Long-time chairman of the Warner Bros. Television Group, Peter Roth, will leave his role at the helm of one of the most prolific television studios in the industry early next year.
Roth’s resignation, announced today by Ann Sarnoff, Chairman and CEO of WarnerMedia Studios and Networks Group, marks the end of an era for the company that has been responsible for legendary and popular television series from The West Wing to Gossip Girl and The Big Bang theory was responsible.
His exit marks another high profile departure from WarnerMedia as the studio continues to undergo belt tightening and a broader transformation that focuses the company’s entertainment future on streaming.
“Peter and I have been dating about this for a while and while there is never a good moment to say goodbye, he felt it was the right time to change a new leader for the group,” said Sarnoff in a statement. “He’s delivered hundreds of shows, thousands of episodes, millions of viewers with a single vision – to work with the best people and make the best TV series.
“Not only is he valued by his peers and competitors, actors, writers, directors, and producers, but he is the driving force behind the popular, pop-culture-defining television programs we all know and love, including The West Wing, The Big Bang Theory, Gilmore Girls, Two and a Half Men, Gossip Girl, Supernatural, The Flash and countless others. We are grateful for his contributions to our company and wish him all the best. “
It also marks the end of an era for the Warner Bros. Television Group, which was recently merged into a new Studios and Networks group for the company that includes all programming and content teams.
Roth joined Warner Bros. in 1999 as President of Warner Bros. Television, where he quickly made a name for himself and developed some of the longest running and most popular shows on television. Under his supervision, the group developed and produced The Big Bang Theory, the longest-running multi-camera comedy in television history, as well as The West Wing, which resulted in a reunion special for HBO Max and Gossip Girl, who is in the process is restarted for the streaming service.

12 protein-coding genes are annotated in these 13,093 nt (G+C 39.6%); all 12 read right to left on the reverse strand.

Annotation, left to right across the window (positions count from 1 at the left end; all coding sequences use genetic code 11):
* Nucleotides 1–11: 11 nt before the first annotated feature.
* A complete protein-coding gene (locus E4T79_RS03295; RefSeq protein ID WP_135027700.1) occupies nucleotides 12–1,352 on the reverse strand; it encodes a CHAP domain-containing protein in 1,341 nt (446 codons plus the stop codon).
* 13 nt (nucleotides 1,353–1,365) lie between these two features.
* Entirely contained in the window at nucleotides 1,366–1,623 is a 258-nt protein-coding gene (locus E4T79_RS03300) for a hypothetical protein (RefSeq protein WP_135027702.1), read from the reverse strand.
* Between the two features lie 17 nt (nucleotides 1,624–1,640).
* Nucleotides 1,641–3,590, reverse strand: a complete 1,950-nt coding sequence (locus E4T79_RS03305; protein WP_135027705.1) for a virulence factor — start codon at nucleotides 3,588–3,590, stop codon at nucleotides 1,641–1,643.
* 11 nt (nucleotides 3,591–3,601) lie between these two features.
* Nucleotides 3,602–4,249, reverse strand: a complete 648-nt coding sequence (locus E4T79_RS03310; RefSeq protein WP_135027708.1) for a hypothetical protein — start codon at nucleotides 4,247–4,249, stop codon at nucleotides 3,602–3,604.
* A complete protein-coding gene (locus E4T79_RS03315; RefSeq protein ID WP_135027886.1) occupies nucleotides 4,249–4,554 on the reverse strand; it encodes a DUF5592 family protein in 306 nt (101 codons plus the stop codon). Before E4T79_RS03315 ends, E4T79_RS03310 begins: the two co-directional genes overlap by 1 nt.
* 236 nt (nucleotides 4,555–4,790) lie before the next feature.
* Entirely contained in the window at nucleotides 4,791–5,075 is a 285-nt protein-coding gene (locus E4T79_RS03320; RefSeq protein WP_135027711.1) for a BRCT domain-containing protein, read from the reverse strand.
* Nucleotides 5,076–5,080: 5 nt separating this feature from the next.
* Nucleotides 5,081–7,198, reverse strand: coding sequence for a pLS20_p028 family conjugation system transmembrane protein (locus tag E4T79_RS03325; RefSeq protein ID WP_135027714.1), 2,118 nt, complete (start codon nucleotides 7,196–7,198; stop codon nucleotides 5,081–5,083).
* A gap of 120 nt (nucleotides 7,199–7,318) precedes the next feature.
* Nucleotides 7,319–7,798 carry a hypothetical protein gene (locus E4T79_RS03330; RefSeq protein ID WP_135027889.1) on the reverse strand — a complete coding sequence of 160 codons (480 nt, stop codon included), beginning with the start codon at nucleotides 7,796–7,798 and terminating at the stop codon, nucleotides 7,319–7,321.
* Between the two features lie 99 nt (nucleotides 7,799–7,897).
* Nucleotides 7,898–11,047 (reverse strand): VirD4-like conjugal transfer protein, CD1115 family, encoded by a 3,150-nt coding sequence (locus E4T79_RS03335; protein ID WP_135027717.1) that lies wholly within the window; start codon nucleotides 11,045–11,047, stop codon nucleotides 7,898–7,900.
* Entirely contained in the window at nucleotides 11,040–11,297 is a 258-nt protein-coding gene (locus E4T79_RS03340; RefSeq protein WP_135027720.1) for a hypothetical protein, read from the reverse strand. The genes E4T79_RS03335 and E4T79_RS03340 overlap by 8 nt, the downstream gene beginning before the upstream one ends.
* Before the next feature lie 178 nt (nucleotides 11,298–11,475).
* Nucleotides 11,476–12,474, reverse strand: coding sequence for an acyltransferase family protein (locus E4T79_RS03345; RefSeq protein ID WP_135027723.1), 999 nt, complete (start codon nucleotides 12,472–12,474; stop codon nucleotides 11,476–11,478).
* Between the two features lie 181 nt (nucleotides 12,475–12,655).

Other shows developed and produced under Roth’s watch include Arrow, The Closer, Gilmore Girls, Gossip Girl, The Mentalist, Nip / Tuck, Person of Interest, One Tree Hill, Pretty Little Liars, Shameless, Smallville, Supernatural, Two and a Half Men and The Vampire Diaries.
“Working at Warner Bros. has been the greatest, most meaningful and rewarding experience of my career,” Roth said in a statement. “Over the past 22 years, I have had the privilege of being associated with some of the most inspiring creative talents, the most impactful television series, and the most dedicated and passionate people I have ever known.
“It has been my dream for a long time to be able to say goodbye at the right time, in the right way and for the right reason,” he continued. “I am grateful to Ann Sarnoff for giving me this opportunity and to my previous and current Warner Bros. colleagues for giving me the gift of a lifetime. I look forward to the next chapter in my career and to staying connected with the people who have meant so much to me. “
Roth’s brand in the television industry goes way beyond Warner Bros. When he was President of Fox Entertainment prior to joining Warner Bros., he was responsible for developing and programming shows such as That ’70s Show and Family Guy. In a previous role as President of Production at Twentieth Network Television (now known as 20th Century Fox Television Productions), he was responsible for developing and selling series such as Buffy the Vampire Slayer, King of the Hill and The X-Files. He began his career at ABC Television Network, where he initially worked as a children’s program manager.